The Strokes and the Yeah Yeah Yeahs, ?fellow downtown luminaries alongside Brooklyn quintet TV on the Radio in the early aughts, ? blew the NYC scene wide open, thanks to their immediate hooks, fashion-flashpoint looks, ? and straightforward rock nomenclature. TVOTR, however, have stayed willfully weird, ? refusing to commercialize the sound they created some seven years ago. Even as they made the leap to a ? major label with their 2006 sophomore outing, Return to Cookie Mountain, the band’s stew of soul-punk, avant doo-wop, and percussive Sturm und Drang remained frequently challenging, even abrasive. Still, their first two releases offered moments of almost-pop transcendence?ear-worm marvels like ”Staring at the Sun” and ”I Was a Lover.”
Dear Science, TVOTR’s third album in four years, likely won’t burn up the TRL voting lines, but it’s the band’s most fully realized and most consistently enjoyable record to date. Two immediate standouts, the manic, glitchy rocker ”Dancing Choose” and the string-laden ”Family Tree,” showcase the band’s gift for creating a self-?contained world in every song; the former is propulsive and urgent where the latter? is quietly devastating, but both are, in their own ways, completely arresting. And ”Family Tree” reveals a tenderness the band has rarely shown: ”Oh take my hand sweet/Complete your release/Unbury your feet/And married we’ll be.”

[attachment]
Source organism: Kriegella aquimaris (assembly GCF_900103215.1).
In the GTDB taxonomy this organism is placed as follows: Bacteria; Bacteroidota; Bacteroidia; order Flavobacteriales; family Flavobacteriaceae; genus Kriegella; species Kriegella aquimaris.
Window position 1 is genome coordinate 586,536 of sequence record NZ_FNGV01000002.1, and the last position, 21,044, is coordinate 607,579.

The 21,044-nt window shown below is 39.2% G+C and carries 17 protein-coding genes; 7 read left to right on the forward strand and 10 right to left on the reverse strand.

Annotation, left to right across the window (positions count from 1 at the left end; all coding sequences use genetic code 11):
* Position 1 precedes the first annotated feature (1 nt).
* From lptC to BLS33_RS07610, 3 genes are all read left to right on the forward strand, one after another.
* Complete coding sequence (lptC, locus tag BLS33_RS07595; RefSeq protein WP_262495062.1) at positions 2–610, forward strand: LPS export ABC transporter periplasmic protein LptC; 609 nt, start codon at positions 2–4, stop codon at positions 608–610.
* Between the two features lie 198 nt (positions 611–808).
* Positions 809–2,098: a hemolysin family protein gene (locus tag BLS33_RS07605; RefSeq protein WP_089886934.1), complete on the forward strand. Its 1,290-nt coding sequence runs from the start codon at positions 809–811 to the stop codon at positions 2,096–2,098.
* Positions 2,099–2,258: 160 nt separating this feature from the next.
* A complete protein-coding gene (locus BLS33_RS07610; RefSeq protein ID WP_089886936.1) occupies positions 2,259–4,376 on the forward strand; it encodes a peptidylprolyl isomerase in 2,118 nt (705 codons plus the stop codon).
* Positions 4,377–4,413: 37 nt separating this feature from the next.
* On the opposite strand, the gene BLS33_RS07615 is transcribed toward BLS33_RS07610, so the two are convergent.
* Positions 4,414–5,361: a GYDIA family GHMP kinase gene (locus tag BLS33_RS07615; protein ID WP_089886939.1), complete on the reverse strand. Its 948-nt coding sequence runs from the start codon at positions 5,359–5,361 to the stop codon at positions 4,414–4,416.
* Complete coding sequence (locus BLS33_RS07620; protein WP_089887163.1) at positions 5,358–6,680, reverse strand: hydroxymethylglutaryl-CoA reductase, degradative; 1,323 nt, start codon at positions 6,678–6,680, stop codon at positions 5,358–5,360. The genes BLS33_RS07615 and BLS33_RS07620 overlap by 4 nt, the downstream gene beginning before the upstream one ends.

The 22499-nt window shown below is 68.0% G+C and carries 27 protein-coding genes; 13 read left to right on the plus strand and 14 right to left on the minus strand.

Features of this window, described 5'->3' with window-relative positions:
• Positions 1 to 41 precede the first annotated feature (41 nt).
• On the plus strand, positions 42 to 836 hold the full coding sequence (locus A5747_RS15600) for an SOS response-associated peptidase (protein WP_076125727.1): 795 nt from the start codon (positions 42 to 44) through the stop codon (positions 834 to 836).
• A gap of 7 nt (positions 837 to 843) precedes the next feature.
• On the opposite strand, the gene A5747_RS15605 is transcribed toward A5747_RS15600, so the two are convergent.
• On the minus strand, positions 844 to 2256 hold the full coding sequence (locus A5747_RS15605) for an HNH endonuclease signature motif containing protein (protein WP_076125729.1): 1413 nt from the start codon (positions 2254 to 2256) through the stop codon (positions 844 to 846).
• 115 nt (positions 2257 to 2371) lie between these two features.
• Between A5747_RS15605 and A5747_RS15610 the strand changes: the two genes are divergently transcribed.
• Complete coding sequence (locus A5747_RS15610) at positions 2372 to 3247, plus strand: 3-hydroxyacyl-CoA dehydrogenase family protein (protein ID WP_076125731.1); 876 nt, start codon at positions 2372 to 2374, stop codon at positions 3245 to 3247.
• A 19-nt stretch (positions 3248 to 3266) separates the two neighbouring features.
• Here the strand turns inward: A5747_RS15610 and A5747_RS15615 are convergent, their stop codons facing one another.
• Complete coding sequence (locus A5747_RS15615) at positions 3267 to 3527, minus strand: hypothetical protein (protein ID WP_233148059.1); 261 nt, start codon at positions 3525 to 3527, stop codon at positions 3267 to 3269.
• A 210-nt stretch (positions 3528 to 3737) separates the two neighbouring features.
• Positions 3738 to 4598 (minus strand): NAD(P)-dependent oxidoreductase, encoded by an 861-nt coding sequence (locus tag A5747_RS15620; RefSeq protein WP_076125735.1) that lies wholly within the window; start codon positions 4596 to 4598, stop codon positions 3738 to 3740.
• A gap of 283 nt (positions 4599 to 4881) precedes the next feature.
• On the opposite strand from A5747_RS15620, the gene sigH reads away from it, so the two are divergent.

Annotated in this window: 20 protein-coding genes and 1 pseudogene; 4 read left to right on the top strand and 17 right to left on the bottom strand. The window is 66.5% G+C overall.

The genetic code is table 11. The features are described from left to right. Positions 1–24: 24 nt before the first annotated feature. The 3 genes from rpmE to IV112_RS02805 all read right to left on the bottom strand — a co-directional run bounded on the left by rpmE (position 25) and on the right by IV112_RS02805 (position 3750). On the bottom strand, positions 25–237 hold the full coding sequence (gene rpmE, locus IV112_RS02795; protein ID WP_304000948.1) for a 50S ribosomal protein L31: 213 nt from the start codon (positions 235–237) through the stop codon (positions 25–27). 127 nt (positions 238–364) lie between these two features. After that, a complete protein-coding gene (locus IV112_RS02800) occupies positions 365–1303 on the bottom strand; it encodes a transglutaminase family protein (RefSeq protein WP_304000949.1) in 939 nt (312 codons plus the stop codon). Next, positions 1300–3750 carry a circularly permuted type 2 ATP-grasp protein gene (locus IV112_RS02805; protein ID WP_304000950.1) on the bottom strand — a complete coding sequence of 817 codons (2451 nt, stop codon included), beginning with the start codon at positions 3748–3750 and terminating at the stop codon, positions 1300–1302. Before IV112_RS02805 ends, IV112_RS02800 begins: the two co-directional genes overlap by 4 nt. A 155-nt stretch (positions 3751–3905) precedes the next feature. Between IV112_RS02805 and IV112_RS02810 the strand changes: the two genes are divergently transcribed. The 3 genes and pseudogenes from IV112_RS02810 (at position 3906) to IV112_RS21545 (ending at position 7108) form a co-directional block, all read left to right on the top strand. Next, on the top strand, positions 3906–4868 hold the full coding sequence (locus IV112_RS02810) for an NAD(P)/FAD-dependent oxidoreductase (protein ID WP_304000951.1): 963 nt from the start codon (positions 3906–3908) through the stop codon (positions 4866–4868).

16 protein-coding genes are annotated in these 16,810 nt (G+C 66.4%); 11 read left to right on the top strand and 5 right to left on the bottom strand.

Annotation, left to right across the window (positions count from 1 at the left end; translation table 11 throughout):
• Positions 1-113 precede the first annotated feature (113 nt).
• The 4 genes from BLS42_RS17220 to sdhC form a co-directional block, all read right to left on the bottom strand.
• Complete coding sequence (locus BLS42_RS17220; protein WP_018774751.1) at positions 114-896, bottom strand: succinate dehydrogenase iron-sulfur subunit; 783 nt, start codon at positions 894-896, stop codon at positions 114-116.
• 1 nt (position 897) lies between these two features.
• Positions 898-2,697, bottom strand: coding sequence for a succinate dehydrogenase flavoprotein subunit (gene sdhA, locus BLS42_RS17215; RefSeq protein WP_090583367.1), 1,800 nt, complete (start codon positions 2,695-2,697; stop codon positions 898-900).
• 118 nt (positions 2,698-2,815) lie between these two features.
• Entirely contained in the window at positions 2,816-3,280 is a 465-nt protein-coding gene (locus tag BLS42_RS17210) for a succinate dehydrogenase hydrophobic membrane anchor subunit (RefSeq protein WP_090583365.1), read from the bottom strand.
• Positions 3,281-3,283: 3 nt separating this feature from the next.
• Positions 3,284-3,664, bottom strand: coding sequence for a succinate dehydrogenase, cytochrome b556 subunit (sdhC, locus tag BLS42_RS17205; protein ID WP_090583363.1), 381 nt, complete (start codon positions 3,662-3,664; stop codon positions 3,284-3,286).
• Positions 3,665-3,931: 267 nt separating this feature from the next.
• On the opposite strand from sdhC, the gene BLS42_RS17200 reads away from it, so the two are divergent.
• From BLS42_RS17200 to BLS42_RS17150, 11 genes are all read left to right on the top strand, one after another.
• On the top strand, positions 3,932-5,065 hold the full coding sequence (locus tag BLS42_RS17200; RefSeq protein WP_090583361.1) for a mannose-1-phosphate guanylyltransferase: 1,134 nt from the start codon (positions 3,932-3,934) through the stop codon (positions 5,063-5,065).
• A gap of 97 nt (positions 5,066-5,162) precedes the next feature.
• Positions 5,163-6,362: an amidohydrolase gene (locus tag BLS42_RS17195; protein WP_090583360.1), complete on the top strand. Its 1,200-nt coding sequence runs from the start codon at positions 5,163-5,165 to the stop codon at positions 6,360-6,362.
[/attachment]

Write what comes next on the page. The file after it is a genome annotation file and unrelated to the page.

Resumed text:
Lest you think TVOTR have gone suddenly girl-crazy, the album brims with? cultural indictments and political references — many so pointed that they manage to pierce the dense, elaborate sonics meticulously layered on by producer David Sitek, who also plays guitar and keyboards in ?the band. The funk-damaged ”Crying,”? anchored by co-vocalist Kyp Malone’s ?airy falsetto (”In the face of death under masthead/Hold your breath through late-breaking disasters/Next to news of the trite”), and the somewhat less subtle ?”Red Dress” (”Hey Jackboot!!!/F— Your WAR!!”) are unabashedly topical. “Stork? & Owl,” meanwhile, is built immaculately ?on spare electronics and hazy vocal harmonies, finding a quiet kind of power in an animal allegory that might otherwise come off as an age-inappropriate bedtime story. (Give the kids nightmares by playing them lines like ”Owl said, ‘Death’s a door/ That love walks through.”’) And on ”Golden Age,” the band slides into a thrumming groove that would turn Prince paisley with envy. The album’s sexually explicit closer, ”Lover’s Day,” is likewise unfit for underage ears, but it’s refreshingly unprecious about a well-trod subject. Amid a giddy cacophony of sounds — horns, choir…dude, are those jingle bells? — Malone howls triumphantly, ”Yes here of course there are miracles/A lover that loves that’s one/Groomed with the laughter/Ecstatic disaster/Come let’s arouse the fun!” TV on the Radio may still — and always — make capital-A art, but they’ve found something universal, even joyful, in the noise. A?
Download This: Listen to ''Dancing Choose'' on the band’s MySpace page